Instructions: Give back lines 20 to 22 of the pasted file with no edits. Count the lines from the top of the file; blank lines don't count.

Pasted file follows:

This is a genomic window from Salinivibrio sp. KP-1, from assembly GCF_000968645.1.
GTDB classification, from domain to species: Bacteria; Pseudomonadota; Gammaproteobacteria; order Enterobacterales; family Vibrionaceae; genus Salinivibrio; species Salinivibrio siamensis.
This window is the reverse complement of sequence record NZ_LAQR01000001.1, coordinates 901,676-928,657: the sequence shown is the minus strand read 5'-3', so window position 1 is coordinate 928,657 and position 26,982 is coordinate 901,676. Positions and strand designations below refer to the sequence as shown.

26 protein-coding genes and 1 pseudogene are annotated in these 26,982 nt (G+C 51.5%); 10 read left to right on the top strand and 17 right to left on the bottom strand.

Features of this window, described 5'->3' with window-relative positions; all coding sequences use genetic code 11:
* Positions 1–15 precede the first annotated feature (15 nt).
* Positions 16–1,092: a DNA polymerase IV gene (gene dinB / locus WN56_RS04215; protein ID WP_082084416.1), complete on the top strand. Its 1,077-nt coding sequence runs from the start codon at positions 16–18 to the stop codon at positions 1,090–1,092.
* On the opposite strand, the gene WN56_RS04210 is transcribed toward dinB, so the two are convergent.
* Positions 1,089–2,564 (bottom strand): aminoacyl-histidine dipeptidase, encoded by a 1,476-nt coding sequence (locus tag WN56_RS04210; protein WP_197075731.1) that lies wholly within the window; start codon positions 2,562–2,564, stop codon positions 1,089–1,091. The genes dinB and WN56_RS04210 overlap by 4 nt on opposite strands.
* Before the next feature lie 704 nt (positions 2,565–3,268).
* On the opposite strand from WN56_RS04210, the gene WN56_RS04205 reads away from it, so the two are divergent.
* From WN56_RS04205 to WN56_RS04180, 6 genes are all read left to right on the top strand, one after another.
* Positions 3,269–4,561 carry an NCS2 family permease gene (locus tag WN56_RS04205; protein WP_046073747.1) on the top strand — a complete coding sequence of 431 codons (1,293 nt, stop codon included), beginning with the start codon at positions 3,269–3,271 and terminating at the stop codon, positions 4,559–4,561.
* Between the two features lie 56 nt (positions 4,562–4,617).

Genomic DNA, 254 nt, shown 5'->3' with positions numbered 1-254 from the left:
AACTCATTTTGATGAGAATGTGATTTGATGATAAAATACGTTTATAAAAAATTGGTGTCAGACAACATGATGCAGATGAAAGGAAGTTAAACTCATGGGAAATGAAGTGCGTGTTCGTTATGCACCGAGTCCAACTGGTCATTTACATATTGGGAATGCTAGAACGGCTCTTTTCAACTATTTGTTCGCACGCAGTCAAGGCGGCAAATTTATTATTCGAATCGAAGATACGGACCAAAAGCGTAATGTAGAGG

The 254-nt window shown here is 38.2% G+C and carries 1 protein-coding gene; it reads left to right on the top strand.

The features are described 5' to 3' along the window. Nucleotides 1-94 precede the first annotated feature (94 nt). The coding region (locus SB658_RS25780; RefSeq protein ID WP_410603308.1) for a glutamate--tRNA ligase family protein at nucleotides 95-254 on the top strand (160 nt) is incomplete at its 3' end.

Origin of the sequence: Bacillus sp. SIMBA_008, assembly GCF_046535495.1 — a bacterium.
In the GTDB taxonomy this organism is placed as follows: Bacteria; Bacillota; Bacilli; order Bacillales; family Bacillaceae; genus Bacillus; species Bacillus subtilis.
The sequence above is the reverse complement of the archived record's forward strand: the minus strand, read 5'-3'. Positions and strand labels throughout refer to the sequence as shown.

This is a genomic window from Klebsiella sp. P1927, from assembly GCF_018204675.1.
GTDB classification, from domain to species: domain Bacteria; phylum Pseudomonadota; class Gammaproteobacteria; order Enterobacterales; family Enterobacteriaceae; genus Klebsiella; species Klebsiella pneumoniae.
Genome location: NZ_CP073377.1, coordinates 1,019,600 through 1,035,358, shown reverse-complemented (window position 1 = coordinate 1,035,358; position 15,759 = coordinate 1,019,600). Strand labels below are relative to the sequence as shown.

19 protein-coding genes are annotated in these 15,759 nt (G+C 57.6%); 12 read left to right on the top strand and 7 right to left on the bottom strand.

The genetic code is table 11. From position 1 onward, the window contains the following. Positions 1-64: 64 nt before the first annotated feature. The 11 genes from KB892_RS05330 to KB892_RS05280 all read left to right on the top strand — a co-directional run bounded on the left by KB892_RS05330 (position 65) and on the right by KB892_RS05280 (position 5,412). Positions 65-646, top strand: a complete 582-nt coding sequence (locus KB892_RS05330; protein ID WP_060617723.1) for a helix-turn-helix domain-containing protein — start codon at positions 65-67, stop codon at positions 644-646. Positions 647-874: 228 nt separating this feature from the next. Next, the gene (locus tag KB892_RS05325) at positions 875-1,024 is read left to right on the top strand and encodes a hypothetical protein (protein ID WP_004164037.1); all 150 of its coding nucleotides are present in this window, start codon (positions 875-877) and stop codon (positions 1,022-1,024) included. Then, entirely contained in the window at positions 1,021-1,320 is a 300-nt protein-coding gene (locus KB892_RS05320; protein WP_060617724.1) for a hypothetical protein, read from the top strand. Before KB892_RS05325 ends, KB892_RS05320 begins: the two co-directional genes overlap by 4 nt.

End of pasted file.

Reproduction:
In the GTDB taxonomy this organism is placed as follows: Bacteria; Bacillota; Bacilli; order Bacillales; family Bacillaceae; genus Bacillus; species Bacillus subtilis.
The sequence above is the reverse complement of the archived record's forward strand: the minus strand, read 5'-3'. Positions and strand labels throughout refer to the sequence as shown.

This is a genomic window from Klebsiella sp. P1927, from assembly GCF_018204675.1.